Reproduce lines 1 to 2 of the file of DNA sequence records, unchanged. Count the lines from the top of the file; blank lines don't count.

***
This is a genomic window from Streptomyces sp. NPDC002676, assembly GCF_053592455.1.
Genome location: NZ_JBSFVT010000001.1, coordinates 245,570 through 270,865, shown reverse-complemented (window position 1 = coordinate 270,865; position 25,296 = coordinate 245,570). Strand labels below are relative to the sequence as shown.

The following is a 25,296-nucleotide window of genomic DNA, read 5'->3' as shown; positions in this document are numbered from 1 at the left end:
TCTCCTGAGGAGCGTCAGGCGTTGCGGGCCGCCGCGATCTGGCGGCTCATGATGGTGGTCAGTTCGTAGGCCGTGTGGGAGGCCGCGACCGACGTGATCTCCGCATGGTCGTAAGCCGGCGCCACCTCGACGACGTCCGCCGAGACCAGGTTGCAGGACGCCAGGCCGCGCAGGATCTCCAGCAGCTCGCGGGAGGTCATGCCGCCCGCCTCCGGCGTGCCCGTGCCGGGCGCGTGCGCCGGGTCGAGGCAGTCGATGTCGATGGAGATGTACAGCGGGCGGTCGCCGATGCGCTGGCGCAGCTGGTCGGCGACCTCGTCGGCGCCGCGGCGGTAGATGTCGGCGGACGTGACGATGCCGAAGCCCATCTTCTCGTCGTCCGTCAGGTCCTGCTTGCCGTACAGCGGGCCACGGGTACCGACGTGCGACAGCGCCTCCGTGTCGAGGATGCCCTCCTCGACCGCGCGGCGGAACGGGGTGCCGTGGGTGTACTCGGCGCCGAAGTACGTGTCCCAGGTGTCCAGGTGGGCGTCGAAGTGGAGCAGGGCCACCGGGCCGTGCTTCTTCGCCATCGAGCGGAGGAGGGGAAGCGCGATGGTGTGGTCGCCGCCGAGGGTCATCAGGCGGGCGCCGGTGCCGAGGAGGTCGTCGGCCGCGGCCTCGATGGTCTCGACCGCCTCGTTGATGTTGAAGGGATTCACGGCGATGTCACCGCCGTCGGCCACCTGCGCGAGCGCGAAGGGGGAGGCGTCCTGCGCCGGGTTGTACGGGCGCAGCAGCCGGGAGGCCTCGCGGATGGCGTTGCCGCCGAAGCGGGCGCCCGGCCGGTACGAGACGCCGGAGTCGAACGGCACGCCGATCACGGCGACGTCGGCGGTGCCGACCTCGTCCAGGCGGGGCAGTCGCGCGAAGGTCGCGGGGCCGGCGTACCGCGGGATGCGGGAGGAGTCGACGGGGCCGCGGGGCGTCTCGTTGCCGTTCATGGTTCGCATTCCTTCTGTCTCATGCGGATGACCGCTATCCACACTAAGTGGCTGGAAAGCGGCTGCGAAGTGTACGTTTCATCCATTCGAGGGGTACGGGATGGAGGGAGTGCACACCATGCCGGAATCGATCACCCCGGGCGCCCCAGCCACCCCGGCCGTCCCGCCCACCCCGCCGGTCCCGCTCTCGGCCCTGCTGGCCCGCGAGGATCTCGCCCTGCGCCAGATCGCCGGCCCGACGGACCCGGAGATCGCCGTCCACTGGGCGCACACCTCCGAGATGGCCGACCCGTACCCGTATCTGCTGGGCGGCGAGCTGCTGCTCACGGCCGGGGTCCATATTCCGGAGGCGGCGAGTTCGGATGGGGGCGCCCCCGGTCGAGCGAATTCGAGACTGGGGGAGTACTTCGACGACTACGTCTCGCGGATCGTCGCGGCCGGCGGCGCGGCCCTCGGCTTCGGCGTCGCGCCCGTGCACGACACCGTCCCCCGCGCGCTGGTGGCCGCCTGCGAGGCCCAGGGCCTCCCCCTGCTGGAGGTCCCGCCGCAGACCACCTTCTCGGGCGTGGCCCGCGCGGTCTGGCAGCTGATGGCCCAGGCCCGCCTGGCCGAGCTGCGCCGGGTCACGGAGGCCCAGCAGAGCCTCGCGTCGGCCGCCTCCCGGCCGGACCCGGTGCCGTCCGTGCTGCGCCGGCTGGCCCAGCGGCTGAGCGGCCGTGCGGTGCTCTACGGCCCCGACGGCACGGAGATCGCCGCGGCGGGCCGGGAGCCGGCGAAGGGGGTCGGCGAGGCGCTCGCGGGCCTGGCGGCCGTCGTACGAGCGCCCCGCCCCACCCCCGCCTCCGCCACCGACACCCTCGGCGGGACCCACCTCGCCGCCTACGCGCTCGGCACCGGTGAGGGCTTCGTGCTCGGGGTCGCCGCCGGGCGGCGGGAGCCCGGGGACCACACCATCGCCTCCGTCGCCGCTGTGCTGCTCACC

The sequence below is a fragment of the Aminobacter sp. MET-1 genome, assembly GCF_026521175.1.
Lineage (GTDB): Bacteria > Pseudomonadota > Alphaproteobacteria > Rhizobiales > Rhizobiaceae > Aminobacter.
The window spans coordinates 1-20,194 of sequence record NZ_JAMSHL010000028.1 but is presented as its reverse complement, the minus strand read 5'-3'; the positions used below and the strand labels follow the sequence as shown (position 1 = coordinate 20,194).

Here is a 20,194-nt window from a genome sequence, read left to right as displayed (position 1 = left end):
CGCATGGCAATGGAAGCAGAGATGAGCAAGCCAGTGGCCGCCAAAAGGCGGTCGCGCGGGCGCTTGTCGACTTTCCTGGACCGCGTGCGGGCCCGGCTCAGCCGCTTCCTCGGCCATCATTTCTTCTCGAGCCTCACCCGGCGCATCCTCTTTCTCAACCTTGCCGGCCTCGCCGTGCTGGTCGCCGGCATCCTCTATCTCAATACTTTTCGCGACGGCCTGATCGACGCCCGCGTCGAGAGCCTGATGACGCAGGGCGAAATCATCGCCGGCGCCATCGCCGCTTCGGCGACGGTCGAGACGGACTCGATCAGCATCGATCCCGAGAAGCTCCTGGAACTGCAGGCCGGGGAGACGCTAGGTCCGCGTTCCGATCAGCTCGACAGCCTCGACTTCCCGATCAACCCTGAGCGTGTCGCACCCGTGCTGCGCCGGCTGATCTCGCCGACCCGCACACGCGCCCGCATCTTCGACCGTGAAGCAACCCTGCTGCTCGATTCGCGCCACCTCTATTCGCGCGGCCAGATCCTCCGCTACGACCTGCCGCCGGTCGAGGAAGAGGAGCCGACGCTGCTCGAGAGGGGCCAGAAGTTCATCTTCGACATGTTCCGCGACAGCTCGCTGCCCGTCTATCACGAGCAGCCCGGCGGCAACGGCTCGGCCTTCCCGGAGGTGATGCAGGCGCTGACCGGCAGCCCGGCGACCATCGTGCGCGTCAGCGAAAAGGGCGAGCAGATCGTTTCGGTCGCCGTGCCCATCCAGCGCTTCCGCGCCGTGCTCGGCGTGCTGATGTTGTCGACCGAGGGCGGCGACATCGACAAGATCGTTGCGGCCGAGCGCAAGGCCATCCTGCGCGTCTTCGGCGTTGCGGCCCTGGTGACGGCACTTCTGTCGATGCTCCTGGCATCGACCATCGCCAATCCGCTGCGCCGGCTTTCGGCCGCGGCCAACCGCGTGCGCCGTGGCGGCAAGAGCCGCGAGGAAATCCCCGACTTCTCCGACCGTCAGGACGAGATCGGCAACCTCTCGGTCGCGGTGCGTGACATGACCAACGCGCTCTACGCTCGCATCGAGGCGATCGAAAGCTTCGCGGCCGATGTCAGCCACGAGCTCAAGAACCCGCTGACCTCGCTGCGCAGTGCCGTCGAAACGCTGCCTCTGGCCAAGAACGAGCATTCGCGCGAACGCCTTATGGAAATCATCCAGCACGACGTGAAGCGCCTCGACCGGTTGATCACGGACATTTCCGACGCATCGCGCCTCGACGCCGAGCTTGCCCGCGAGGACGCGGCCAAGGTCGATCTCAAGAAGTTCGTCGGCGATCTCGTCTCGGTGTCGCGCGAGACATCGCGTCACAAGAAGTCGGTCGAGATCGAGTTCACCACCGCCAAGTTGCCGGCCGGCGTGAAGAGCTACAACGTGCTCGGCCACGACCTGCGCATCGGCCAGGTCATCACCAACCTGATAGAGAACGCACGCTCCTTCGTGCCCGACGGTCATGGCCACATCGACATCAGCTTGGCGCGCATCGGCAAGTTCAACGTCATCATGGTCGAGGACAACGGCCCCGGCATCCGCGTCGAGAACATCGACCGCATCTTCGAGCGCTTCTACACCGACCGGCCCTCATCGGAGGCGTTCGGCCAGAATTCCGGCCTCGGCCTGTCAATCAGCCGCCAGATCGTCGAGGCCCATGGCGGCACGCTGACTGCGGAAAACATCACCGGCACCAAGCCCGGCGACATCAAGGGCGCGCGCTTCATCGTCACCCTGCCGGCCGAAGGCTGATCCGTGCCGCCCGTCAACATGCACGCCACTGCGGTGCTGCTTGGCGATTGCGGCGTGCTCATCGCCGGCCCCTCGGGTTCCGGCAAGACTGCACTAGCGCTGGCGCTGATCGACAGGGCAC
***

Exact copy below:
This is a genomic window from Streptomyces sp. NPDC002676, assembly GCF_053592455.1.
Genome location: NZ_JBSFVT010000001.1, coordinates 245,570 through 270,865, shown reverse-complemented (window position 1 = coordinate 270,865; position 25,296 = coordinate 245,570). Strand labels below are relative to the sequence as shown.